🔥 The Warm-Up Series: Part - 4 🔥 The Great Debate: Static Stretching v/s Dynamic Stretching!

Yash kaushik
Yash kaushik

 | 1 minute to read
Exercise Science

When we talk about warm-ups it is quite obvious to include stretching as a part of the routine. But what kind? Yes, that’s right! Stretching can be further classified into 2 major types - Static and Dynamic. If performed incorrectly or more than required it can lead to a decrement in your performance. In the last post I told you about the most effective way to design your warm-up. In this post I am specifically going to touch on one of the biggest arguments in exercise science.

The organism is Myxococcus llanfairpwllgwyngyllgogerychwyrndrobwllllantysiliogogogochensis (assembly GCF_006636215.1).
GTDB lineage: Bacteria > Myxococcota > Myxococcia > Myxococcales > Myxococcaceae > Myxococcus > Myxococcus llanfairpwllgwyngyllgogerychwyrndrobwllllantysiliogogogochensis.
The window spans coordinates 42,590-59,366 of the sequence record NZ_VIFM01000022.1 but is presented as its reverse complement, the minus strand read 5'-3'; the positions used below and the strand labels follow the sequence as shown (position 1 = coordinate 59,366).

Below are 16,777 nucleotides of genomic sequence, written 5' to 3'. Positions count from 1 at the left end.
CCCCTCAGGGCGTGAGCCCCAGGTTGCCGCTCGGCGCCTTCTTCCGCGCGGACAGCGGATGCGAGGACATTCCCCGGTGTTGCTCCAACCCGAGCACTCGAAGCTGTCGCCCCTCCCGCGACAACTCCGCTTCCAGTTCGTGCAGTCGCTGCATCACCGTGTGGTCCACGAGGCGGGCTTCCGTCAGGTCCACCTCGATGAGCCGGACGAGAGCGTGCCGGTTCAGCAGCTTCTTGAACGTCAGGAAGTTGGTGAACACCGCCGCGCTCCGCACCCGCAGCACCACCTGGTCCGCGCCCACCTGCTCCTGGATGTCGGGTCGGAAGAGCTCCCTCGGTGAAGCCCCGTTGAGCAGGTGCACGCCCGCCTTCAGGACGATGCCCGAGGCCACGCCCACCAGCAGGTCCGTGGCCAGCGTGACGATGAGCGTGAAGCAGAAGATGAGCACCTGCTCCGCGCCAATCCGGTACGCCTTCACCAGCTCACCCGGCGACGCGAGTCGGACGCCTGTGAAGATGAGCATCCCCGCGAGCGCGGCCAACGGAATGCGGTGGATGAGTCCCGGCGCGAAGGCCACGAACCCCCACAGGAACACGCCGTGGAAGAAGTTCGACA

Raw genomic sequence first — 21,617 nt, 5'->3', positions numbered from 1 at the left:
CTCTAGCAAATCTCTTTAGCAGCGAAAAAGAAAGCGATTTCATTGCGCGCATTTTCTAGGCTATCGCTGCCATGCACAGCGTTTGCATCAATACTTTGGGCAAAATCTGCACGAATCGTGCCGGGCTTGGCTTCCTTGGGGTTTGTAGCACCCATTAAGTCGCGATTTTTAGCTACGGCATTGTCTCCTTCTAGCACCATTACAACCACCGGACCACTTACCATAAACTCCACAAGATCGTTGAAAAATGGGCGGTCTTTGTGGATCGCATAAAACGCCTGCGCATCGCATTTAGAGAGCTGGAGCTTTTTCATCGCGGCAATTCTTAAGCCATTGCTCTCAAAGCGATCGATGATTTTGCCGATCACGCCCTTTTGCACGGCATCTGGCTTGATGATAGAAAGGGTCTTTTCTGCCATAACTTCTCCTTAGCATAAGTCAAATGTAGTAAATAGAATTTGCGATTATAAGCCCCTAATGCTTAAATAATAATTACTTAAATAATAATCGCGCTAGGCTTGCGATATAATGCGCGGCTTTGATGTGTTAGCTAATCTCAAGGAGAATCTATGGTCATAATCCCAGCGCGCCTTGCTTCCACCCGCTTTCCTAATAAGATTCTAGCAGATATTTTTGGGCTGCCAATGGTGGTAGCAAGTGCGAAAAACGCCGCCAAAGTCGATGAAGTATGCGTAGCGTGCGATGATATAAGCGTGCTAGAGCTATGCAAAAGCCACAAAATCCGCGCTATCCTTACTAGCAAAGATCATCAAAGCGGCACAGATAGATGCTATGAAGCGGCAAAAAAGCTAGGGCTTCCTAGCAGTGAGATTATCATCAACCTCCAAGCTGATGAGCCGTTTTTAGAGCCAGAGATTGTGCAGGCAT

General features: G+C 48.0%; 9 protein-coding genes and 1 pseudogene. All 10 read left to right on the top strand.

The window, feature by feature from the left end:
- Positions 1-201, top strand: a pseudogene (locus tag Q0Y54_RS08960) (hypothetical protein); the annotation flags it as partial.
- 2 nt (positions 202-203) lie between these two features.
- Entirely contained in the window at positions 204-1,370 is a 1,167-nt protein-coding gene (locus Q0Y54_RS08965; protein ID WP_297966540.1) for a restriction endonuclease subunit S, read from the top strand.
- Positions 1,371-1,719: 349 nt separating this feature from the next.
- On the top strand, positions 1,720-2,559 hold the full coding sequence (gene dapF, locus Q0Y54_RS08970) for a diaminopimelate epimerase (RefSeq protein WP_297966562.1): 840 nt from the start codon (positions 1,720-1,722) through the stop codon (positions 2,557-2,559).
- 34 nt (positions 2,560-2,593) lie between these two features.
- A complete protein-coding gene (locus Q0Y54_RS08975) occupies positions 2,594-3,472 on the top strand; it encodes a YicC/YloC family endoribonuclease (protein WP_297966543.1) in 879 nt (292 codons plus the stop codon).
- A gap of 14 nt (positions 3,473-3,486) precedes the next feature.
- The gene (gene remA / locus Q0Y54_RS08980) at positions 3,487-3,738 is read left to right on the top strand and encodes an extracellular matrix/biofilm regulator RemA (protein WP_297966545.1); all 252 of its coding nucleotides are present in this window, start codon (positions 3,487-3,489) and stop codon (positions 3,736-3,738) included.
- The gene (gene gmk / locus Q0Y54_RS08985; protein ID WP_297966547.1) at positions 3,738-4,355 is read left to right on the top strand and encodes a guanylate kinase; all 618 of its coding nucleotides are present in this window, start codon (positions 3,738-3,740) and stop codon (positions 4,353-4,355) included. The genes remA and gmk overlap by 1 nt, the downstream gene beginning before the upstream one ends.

Static or Dynamic which one is better and why? 🔹What is static and dynamic stretching? Static stretching means a stretch is held in a challenging but comfortable position for a period of time. However, Dynamic stretching means a stretch is performed by moving through a challenging but comfortable range of motion repeatedly. 🔹Why stretching? Stretching is important for better mobility and movement through a desired range to motion to improve the overall performance. Whether you lift weights or run or jump or even if you are a bodybuilder, you need to be on top of your mobility and ROM’s to get the best results. 🔹What does the research say? There’s plenty of research on the topic. Many statistical reviews and analysis questions the use of static stretching as part of the warm-up due to studies proving a negative impact on performance. A meta-analysis by L. Simic and Colleagues in 2012 concluded the negative effects of static stretching before exercise on maximal muscle and explosive muscular performance. (1) A study by young and behm in 2003 also concluded a negative effect of static stretching on concentric and ssc explosive force measures and jumping performance. (2) Many other studies prove the negative impact of static stretching on muscle torque or force production, strength endurance, power output, running etc. (3, 4, 5) However, some studies also show an improvement in vertical jumping and ROMs post static stretching. Still studies are to be conducted on very short term (<30s, <15s) static stretching and its impact on performance. Nothing can be concluded due to lack of evidence. 🔹Why dynamic stretching? Dynamic stretching has proven to provide all the key advantages in Ian jeffreys RAMP warm-up protocol for optimum performance. Studies also prove dynamic stretching to be very time-efficient, improve movement capabilities, mobility and motor control. 🔹Final Takeaway 🏋️🏋️ Looking at the evidence, sports involving maximal strength and power performance should avoid static stretching before training or competition. Similar approach should be used for sports involving muscular endurance and running.🏃🏃 Static stretching before training can be beneficial for some sports such as jumping etc. However, it is best to do a benefit-risk analysis before selecting static stretching as part of the warm-up routine. Dynamic stretching should be your go to stretching routine before most sporting activities. It has been proven to improve motor control, movement, mobility etc. if performed correctly. ⁣⁣ 🔹References: Does pre-exercise static stretching inhibit maximal muscular performance? A meta-analytical review L. Simic1, N. Sarabon2, G. Markovic1 Effects of running, static stretching and practice jumps on explosive force production and jumping performance W. B. YOUNGI, D. G. BEHM2 An acute bout of static stretching: effects on force and jumping performance. Power K1, Behm D, Cahill F, Carroll M, Young W. Nelson, AG, Kokkonen, J, and Arnall, DA. Acute muscle stretching inhibits muscle strength endurance performance. J Strength Cond Res 19:338-343, 2005. Fletcher, IM, and Jones, B. The effect of different warm-up stretch protocols on 20 meter sprint performance in trained rugby union players. J Strength Cond Res 18:885-888, 2004. ⁣⁣ 🔹Next - Part - 5 Sample lower body warm-up routines!

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